How Psy’s Hit “Gangnam Style” Brought Korean Culture Throughout the Globe at 10


There were many instant hits in the early 2010s. Digital platforms have ushered in a new era of public relations—and virality—with songs like the Party Rock Anthem and the Harlem Shake.

Psy, a South Korean rapper and singer, debuted on the world music scene on July 15, 2012, with the catchy words “Oppan Gangnam Style,” a high-energy song, and a memorable horse dance.The song “Gangnam Style” quickly became popular worldwide. Psy’s slicked-back hair and sunglasses made an appearance on US late-night shows, and the song and music video went viral on Facebook. The song made its Billboard Hot 100 debut in September and two weeks later reached the top spot. Also, it was the first YouTube video to receive 1 billion views.

The first video on YouTube to reach 1 billion views in 2012 was the “Gangnam Style” music video. Psy, who was already well-known in his own country but was little-known outside, rose to prominence swiftly and is now one of the most well-known musicians in the world. Within a year, he performed with Madonna at Madison Square Garden and broke three Guinness World Records. The meteoric success was unimaginable for the Seoul native, who was 35 at the time, to have anticipated.In an interview ahead of the song’s 10th anniversary, he compared that period of his life to celebrating a birthday. “You’re so excited the day before,” he tells CNN from the Seoul headquarters of P-Nation, the record label and entertainment agency he founded in 2018. “And then on the day of… it’s all a little wild and crazy.”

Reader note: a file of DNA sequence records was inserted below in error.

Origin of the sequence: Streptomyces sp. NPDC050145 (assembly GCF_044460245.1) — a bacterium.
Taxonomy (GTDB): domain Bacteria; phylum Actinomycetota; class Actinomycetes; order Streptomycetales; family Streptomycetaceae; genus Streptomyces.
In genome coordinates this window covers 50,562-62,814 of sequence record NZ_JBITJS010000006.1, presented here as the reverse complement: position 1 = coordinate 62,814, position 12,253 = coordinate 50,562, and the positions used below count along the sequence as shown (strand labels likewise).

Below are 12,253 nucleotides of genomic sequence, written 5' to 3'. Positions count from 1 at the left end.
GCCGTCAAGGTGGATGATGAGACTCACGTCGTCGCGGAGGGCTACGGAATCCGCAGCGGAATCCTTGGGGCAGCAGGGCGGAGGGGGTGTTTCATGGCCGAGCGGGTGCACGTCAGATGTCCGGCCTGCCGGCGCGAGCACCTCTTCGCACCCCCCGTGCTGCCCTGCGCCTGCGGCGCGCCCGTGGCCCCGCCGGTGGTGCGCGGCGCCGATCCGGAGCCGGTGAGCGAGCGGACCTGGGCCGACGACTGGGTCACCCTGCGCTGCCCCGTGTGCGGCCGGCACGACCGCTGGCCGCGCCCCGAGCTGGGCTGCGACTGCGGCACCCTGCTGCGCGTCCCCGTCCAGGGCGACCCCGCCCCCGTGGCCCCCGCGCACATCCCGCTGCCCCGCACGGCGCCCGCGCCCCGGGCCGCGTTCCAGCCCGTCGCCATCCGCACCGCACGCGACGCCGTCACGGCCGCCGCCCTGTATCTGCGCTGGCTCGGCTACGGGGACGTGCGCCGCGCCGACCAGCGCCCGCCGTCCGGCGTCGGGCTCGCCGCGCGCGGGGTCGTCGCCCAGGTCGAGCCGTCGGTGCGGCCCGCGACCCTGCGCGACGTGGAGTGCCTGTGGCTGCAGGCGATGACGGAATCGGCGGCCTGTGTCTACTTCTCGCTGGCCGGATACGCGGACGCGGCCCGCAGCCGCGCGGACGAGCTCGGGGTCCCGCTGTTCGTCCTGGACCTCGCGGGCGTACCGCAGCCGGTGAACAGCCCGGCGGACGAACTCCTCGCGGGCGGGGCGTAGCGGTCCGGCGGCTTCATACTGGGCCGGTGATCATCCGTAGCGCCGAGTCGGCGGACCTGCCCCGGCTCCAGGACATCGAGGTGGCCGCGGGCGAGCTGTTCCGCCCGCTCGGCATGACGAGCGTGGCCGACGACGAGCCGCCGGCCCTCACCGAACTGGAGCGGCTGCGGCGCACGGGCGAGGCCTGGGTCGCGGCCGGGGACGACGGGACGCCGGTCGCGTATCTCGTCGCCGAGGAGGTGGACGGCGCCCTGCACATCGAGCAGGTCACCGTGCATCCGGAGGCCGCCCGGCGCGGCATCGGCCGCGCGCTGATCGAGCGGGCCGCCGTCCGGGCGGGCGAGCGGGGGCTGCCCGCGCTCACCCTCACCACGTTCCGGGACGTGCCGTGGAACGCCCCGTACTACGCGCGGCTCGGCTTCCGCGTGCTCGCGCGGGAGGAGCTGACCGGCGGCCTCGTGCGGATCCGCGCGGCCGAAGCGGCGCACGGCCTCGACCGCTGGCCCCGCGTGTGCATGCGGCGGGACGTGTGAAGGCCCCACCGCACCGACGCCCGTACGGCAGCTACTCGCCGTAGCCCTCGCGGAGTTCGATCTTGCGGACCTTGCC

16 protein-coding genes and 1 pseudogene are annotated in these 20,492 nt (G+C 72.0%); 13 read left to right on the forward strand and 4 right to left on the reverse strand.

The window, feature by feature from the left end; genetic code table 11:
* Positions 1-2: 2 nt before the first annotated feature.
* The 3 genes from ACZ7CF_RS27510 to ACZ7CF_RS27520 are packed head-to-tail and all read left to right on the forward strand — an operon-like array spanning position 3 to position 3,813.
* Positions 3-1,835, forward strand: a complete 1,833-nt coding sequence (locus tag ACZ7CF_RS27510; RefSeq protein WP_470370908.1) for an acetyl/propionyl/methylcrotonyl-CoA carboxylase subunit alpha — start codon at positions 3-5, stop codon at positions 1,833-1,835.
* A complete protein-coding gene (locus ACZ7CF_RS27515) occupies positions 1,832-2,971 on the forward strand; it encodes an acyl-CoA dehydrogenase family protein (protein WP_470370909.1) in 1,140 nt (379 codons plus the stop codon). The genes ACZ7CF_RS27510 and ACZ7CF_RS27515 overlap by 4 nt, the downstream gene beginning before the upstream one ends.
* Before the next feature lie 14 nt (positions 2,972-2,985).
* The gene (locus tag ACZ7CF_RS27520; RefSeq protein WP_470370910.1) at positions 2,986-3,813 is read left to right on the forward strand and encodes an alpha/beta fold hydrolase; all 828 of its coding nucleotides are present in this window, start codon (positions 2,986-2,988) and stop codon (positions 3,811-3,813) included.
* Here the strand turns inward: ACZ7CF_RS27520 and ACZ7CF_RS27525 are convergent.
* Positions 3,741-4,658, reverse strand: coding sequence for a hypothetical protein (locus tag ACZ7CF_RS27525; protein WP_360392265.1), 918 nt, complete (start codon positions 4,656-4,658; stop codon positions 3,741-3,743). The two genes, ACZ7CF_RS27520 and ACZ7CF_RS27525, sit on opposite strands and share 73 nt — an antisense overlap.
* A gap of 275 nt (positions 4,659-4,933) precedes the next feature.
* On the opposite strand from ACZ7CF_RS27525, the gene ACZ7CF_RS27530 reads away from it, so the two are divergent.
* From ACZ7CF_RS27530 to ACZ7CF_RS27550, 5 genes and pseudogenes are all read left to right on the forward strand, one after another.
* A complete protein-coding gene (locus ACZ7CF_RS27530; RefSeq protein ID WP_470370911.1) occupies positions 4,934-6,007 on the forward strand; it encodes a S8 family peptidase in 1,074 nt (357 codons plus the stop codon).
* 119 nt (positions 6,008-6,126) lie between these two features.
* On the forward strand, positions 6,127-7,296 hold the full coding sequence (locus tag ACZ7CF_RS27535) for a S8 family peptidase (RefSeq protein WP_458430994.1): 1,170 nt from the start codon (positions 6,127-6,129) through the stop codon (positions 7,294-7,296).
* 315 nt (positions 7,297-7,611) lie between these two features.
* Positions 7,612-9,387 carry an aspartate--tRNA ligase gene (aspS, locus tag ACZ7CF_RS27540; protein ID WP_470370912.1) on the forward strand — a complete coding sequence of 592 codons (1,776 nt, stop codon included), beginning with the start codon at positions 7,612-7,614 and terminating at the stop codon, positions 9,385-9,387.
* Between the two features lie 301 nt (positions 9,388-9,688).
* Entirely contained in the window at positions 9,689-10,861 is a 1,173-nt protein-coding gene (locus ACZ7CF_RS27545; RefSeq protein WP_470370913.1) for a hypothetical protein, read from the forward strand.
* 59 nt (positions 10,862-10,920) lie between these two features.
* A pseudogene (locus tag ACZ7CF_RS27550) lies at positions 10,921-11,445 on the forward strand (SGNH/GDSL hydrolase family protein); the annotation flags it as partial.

But the song’s impact stretched far beyond the music industry. In fact, the success of “Gangnam Style” is credited as a major catalyst for the “Korean wave” or “hallyu,” a term used to describe the recent international spread of Korean culture — something the South Korean government has been trying to enforce through music and media since the 1990s years.

According to Gyu Tag Lee, associate professor of cultural studies specializing in K-pop and Hallyu at George Mason University’s South Korean campus, it was “Gangnam Style” that brought Korean pop culture recognition outside of East Asia.

“These kind of viral Internet media platforms like YouTube have really made K-pop and Hallyu popular and big overseas,” he says.

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